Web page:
A pivot nurse in oncology (PNO) plays a substantial role in the continuity of care, leading to significantly improved satisfaction and quality of life among patients with advanced lung cancer, according to a presentation at the 2018 European Lung Cancer Congress.

Although the treatment for lung cancer has improved and drastically prolonged survival, an unfortunate consequence is increased toxicity, complexity of treatment, and decreased quality of life. A potential strategy to improve outcomes was to incorporate PNOs into the medical team, but whether or not PNO care provides benefits compared with standard nursing care requires further exploration.

For this study, researchers enrolled 65 patients, of whom 82% were assigned to the continuity of care (CC) group where patients were followed by a PNO and 18% were assigned to the usual care (UC) group. All patients were instructed to complete the Princess Margaret Hospital Patient Satisfaction with Doctor Questionnaire (PMH/PSQ-MD) and the FACT-L scale to assess quality of life.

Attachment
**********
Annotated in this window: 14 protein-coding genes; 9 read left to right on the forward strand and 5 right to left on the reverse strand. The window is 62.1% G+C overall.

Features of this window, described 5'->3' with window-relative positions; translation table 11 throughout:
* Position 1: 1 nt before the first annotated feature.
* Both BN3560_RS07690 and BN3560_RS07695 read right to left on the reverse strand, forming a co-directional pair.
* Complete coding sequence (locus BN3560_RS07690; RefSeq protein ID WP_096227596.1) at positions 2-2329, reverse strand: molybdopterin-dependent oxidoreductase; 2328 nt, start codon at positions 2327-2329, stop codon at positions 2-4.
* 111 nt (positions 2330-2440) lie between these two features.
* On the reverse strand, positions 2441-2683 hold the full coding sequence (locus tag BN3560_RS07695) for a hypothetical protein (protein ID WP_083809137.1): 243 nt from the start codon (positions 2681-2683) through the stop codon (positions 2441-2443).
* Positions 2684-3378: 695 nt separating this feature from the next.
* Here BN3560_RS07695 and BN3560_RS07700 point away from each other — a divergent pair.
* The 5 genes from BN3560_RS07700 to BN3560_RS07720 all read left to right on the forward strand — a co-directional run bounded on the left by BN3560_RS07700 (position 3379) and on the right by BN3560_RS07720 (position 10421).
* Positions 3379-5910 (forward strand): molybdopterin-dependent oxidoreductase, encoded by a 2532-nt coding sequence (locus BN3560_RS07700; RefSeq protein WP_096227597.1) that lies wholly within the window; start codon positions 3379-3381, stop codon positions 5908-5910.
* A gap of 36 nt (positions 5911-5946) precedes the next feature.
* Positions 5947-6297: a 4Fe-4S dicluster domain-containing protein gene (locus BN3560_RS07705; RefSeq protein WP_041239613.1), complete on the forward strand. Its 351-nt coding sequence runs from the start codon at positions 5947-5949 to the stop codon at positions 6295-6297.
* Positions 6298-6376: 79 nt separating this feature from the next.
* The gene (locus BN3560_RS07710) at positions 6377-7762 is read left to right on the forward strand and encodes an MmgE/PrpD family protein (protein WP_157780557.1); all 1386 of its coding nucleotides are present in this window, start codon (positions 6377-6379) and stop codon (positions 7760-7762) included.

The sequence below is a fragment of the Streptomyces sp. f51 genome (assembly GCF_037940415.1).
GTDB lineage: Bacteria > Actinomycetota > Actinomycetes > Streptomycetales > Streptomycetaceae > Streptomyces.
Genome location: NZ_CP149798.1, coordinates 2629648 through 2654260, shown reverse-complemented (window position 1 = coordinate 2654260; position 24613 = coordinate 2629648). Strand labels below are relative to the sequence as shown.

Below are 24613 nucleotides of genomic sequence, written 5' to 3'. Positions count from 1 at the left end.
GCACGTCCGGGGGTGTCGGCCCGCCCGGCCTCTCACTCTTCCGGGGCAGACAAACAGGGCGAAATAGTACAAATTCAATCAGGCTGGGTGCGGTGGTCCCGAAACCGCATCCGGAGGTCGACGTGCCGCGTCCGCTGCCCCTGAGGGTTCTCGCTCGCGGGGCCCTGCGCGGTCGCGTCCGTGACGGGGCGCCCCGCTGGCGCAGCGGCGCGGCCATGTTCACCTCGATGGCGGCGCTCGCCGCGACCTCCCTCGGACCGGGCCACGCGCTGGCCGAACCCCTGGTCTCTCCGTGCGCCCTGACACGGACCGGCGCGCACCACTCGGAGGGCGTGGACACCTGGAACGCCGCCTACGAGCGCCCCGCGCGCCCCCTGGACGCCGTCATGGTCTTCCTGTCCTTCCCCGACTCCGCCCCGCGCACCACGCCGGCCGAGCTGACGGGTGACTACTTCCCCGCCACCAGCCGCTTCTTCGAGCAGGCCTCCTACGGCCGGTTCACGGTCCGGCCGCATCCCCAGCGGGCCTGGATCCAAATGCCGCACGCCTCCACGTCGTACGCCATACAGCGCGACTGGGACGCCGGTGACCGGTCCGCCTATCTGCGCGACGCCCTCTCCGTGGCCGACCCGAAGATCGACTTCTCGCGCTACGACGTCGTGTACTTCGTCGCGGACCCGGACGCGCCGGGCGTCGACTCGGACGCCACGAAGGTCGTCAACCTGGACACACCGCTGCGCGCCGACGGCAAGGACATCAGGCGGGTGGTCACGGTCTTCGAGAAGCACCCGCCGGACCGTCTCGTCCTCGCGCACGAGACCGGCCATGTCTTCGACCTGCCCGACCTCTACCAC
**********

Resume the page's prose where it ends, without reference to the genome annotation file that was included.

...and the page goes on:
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Analysis of the PMH/PSQ-MD results showed that patients in the CC group had superior outcomes for information exchange, quality of life, and empathy. The FACT-L questionnaire also revealed that patients in the CC group had superior outcomes; scores for physical, emotional, functional, social, and family well-being were all significantly higher in the CC cohort vs the UC cohort.

The authors concluded “the PNO appears to have a substantial role in the care of patients with advanced lung cancer. Continuity of care seems to improve patients’ quality of life and satisfaction by reducing the symptom strain experienced in the ambulatory patients.”

Reference

Kassouf E, Tehfe M, Floresci M, Blais N. Impact of the continuity of nursing care delivered by a pivot nurse in oncology on improving satisfaction and quality of life of patients with advanced lung cancer. Presentation at: 2018 European Lung Cancer Congress; April 11-12, 2018; Geneva, Switzerland.